• Lack of Prenatal Care:  Appropriate prenatal care will help ensure that women get the appropriate nutrition, are monitored and treated for elevated blood pressure, educated on how to take care of themselves and understand what will be happening to them in the birthing process.


  • Lack of Skilled Birth Attendants:  Millions of women give birth either alone or attended by unskilled family, friends, and neighbors who are unprepared for anything that might go wrong.  Countries across the world are scrambling to train and deploy midwives to rural and remote villages.   The traditional Achuar process is for the mother to go alone into to the forest to give birth.  To quote Robin Fink from The Pachamama Alliance:  “Sometimes mothers will explain to their daughters what birth is like, but it is rare. There is no help or assistance in the birth process traditionally because birth is seen as 1) very sacred, so sacred that no one but the mother should see or touch or go through the birth process. 2) It is shameful for anyone to see the mother in pain or screaming. It is a sign of weakness.”  Jungle Mamas is working to bring modern maternity practices to the Achuar.


  • Lack of Access to Medical Facilities in an Emergency:  Millions of people live in areas without roads, or any access to rapid transportation in an emergency.  In places like the rainforest, as we find in the Achuar region in Ecuador, there are few if any roads.  Transportation is often by boat, canoe, or on foot.  Some areas may have an airstrip, but air evacuation is extremely expensive and out of the reach of most of the population.


Childbirth Injury


Women who do not die in a difficult delivery may experience the devastating injury of obstetric fistula.  When a mother’s pelvis is too small to accommodate the birth (especially frequent with underage girls), the baby may become lodged in the birth canal, cutting off the blood supply to organs such as the bladder and/or rectum.  The labor may go on for an extended period of time, during which the baby usually succumbs.  For the mother, tissue dies in the affected organ(s), and a hole develops. Fistula can often be surgically repaired, but for women and girls without access to medical care, the condition is lifelong.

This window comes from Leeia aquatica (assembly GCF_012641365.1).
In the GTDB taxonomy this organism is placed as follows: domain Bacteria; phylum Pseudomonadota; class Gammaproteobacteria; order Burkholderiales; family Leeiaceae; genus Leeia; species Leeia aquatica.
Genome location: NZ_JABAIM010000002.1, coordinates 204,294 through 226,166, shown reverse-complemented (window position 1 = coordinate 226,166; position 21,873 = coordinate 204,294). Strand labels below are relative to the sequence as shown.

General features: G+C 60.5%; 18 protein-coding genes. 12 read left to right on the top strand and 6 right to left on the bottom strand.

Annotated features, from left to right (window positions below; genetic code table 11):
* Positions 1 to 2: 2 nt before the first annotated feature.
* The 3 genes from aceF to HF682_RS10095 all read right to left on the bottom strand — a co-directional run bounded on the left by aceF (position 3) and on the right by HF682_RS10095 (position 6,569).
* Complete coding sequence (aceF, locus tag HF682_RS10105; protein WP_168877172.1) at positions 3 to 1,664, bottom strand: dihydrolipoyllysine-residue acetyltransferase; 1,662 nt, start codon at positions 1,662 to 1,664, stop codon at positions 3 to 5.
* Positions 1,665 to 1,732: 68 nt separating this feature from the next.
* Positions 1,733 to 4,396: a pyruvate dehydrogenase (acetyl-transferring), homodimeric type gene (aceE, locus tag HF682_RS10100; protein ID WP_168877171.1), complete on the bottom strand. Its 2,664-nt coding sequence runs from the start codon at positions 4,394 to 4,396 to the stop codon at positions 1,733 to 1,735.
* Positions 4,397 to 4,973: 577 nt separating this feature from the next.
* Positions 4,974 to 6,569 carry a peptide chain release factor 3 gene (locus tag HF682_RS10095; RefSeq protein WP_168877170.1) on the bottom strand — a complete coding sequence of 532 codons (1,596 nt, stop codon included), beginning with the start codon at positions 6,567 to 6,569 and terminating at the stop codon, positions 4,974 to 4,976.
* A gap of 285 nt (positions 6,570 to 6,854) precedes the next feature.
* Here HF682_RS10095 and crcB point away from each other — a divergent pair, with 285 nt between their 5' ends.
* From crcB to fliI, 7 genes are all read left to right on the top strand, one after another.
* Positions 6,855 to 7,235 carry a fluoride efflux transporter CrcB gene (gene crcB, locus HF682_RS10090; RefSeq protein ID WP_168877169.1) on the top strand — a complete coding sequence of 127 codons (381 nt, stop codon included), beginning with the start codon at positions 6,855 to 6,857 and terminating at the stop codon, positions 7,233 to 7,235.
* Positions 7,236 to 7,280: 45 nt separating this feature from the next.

According to the World Health Organization:  “Each year between 50,000 and 100,000 women worldwide are affected by obstetric fistula, a hole in the birth canal….Women who experience obstetric fistula suffer constant incontinence, shame, social segregation and health problems. It is estimated that more than 2 million young women live with untreated obstetric fistula in Asia and sub-Saharan Africa.”


Fortunately, there is significant and growing attention worldwide to maternal health.  Especially exciting is the emphasis being placed on eliminating child marriage.  But there is a long way to go in providing every woman with appropriate maternal care, and access to medical facilities and trained personnel in a crisis.   According to Averting Maternal Death & Disability, a program of the Mailman School of Public Health at Columbia University, The majority of life threatening complications during pregnancy and childbirth cannot be predicted or prevented, but nearly all can be treated successfully with good, timely EmOC (emergency obstetric care). That’s virtually 270,000 women’s lives saved each year.”